Tree filters planned to treat stormwater in downtown Niantic
East Lyme — Plans are underway to install tree filters this fall in the Grand Street area of town, with the goal of improving the environmental quality of the Niantic River and its watershed.
About 20 tree filters will be installed in October in conjunction with the town's repaving project for the Grand Street area, Town Engineer Victor Benni said. The area includes Grand, Smith, Lincoln and Beckwith streets, and N. Washington and York avenues, as well as the eastern section of Hope Street, from approximately the Ring's End section to Pennsylvania Avenue.
"The overall purpose is to provide water quality treatment prior to stormwater entering the Niantic River," Benni said.
The project will be paid for through a $92,500 grant that the Eastern Connecticut Conservation District applied for from the state Department of Energy and Environmental Protection through the Clean Water Act, said Judy Rondeau, coordinator for the Niantic River watershed with the Eastern Connecticut District.
The town won't spend money on the project, but plans to provide a 40 percent in-kind match, including from part of the paving project that already was planned, improvements the town made to stormwater basins in the area and the design of the tree filters, Benni said.
Benni said the town is designing tree filters with a two-system approach to treat the stormwater. The top portion will feature a soil media in which soils and microbes will break down pollutants and nutrients in the stormwater. A crushed stone layer, underneath the top portion, will provide a storage area for the stormwater and further treat it. After being treated by those two components, the stormwater then will infiltrate into the existing sandy soil below the system.
Overflow from the system will move to the next tree filter or stormwater structure, he said.
"What we’re really trying to get is the first inch of rainfall that falls," Rondeau said. "The first inch is going to pick up all the pollutants that are lying on the ground."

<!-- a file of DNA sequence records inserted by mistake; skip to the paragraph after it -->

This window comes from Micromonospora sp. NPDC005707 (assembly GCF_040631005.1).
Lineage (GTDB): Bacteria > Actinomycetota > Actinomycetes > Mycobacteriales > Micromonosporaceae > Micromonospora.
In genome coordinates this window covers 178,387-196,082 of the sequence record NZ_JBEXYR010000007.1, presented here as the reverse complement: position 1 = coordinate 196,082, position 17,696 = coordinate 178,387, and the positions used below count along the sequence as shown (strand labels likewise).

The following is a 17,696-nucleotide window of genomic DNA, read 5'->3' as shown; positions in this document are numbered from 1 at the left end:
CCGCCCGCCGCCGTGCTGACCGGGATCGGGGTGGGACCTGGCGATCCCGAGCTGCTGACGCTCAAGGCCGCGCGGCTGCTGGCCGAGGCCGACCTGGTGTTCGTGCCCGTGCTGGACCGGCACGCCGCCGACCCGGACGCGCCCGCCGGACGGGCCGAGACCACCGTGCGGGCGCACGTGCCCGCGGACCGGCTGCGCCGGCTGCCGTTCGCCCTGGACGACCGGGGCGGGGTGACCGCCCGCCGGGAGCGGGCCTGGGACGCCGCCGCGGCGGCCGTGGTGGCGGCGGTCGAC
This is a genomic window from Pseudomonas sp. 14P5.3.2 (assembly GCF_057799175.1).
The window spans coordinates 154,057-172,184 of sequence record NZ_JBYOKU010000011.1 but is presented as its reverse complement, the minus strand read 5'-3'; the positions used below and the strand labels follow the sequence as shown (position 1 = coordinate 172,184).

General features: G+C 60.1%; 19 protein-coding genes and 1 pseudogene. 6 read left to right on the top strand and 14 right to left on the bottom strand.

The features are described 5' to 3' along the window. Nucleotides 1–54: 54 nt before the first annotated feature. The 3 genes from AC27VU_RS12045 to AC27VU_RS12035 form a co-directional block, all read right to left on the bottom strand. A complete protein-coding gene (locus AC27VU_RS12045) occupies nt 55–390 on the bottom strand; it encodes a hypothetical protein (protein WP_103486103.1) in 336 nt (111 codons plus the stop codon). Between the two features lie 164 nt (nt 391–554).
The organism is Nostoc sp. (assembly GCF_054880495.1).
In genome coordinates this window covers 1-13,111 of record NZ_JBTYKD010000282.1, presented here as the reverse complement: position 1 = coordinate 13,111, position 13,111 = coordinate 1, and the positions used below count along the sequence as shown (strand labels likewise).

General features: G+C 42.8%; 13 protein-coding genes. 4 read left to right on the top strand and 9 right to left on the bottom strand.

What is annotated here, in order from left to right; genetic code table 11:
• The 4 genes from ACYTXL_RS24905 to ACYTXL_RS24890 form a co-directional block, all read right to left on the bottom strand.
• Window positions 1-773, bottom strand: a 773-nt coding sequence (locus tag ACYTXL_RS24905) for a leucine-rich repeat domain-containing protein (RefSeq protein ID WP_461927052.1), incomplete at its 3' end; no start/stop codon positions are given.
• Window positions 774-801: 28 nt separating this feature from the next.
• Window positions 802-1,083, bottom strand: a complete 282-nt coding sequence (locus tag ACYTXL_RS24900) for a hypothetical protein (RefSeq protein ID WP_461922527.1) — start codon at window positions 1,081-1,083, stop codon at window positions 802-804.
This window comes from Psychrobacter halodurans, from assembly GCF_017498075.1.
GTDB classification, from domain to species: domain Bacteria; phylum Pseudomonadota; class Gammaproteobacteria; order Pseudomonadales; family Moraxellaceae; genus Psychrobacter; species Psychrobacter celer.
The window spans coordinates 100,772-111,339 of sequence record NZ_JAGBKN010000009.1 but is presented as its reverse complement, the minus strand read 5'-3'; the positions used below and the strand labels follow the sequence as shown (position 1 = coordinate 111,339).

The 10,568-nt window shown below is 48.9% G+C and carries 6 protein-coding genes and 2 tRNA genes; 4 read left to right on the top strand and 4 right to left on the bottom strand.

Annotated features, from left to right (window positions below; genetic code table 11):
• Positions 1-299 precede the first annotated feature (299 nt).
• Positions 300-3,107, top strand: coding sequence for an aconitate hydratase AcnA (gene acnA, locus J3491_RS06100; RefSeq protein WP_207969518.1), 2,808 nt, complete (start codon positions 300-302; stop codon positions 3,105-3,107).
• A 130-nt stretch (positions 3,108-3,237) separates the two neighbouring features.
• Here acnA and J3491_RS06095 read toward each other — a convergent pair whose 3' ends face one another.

Once that first flush of rain has gone into the tree filters, the additional stormwater that falls on the ground won't be carrying the first load of pollutants, she said.
The tree filters will be installed within the town's right-of-way along the frontage of properties in that area, though the exact locations are still to be determined, Benni said. The filters will be landscaped into the area and feature granite curbs and a decorative layer of native beach stone, he said.
Rondeau said that once potential locations are identified for the tree filters, the Eastern Connecticut Conservation District plans to contact neighbors to try to encourage them to "adopt" the trees and potentially weed them twice during the summer. The filters' stone top treatment will discourage weeds.
The Board of Selectmen on Wednesday authorized First Selectman Mark Nickerson to enter into an agreement with the Eastern Connecticut Conservation District for the stormwater management improvements.
The storm sewer system in the Grand Street area collects stormwater from about 55 acres in downtown, Benni said.
The Niantic River Watershed Protection Plan, adopted in 2006, recommends identifying means to reduce stormwater discharges to the Niantic River, and the Eastern Connecticut Conservation District is always looking for opportunities to do that, Rondeau said. The opportunity to improve stormwater practices in the Grand Street area arose when Benni mentioned that the town was planning a repaving project.
The town also is facing requirements from the Department of Energy and Environmental Protection to reduce within the next five years some of the paved surfaces in urbanized areas, including the Grand Street area, in which stormwater directly runs off into water bodies, such as the Niantic River.
Benni said low-impact stormwater management measures will help achieve that.
There are already about eight tree filters in town, located on Pennsylvania Avenue in Niantic and on Colony Road in Flanders, Benni said.
He said stormwater testing has shown that tree filter systems have the effect of lowering E. coli levels in stormwater.
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